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Flashback-K malware breaks down; no payment for creators

updated 04:42 pm EDT, Sun May 20, 2012

From 600,000 infections to 10,000; ad vendor won't pay

After possibly infecting up to 1.8 percent of the Macintosh population with a click-fraud macro through a Java vulnerability, the Flashback creators won't get paid despite their efforts, reports Computerworld. Following a coordinated security effort between antivirus vendors and security experts, remote malicious orders were blocked or prevented from effecting an estimated peak 600,000 infected computers. Apple joined the fray late, but provided patches and a removal tool for the malware.

"Lots of security companies sinkholed Flashback's domains, and this caused [the hackers] a lot of problems," said Liam O'Murchu, manager of operations at Symantec's security response center. After the combined anti-Flashback efforts, about 10,000 macs remained controlled by the bot-net, but the advertising affiliate that served 98% of the generated clicks isn't paying the creators.

The Flashback malware was designed not to harm the user's own data, but to connect the computer to a botnet that served ads the user wouldn't have normally seen or steal clicks from Google ads generated by users. Across the three weeks that the malware was active, some 10 million ads were served, resulting in about 400,000 click-throughs that would have generated around $14,000 for the malware creators.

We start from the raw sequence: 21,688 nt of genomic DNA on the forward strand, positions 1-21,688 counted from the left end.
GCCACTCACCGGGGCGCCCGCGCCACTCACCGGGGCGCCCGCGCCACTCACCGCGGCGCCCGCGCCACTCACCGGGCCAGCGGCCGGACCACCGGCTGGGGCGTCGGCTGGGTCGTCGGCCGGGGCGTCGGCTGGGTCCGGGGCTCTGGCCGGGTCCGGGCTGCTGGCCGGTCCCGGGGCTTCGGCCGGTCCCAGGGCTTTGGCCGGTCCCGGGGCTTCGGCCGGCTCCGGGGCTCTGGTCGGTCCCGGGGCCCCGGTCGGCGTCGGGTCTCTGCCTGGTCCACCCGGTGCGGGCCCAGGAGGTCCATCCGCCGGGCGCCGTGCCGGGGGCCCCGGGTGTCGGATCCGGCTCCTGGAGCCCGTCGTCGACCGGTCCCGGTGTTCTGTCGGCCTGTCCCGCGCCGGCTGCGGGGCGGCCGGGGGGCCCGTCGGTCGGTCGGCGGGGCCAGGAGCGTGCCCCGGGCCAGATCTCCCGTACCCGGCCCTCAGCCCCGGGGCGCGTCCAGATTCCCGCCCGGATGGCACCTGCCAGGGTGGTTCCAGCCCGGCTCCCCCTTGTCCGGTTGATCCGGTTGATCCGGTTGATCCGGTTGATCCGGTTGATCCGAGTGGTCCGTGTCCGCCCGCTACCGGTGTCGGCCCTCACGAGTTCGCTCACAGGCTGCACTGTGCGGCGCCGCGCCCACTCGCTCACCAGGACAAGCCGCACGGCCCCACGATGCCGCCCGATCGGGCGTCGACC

"The traffic we've analyzed tells us that they hadn't been paid," said O'Murchu, "They haven't been able to provide the information to the pay-per-click affiliate that [was] required to be paid." Legitimate advertising vendors use a variety of anti-fraud mechanisms, including identity checks and sampling the traffic from the source of the clicks, to insure that the clicks are legitimate. Without these verification steps, advertisers won't pay the advertising vendor.

Apple provided the patch in mid-April for the exploit after it made headlines two weeks prior. The exploit was made public in February. Java patches for Snow Leopard and Lion are available, and a separate removal tool is also downloadable for Leopard, Snow Leopard, and Lion. [via Computerworld]




by MacNN Staff

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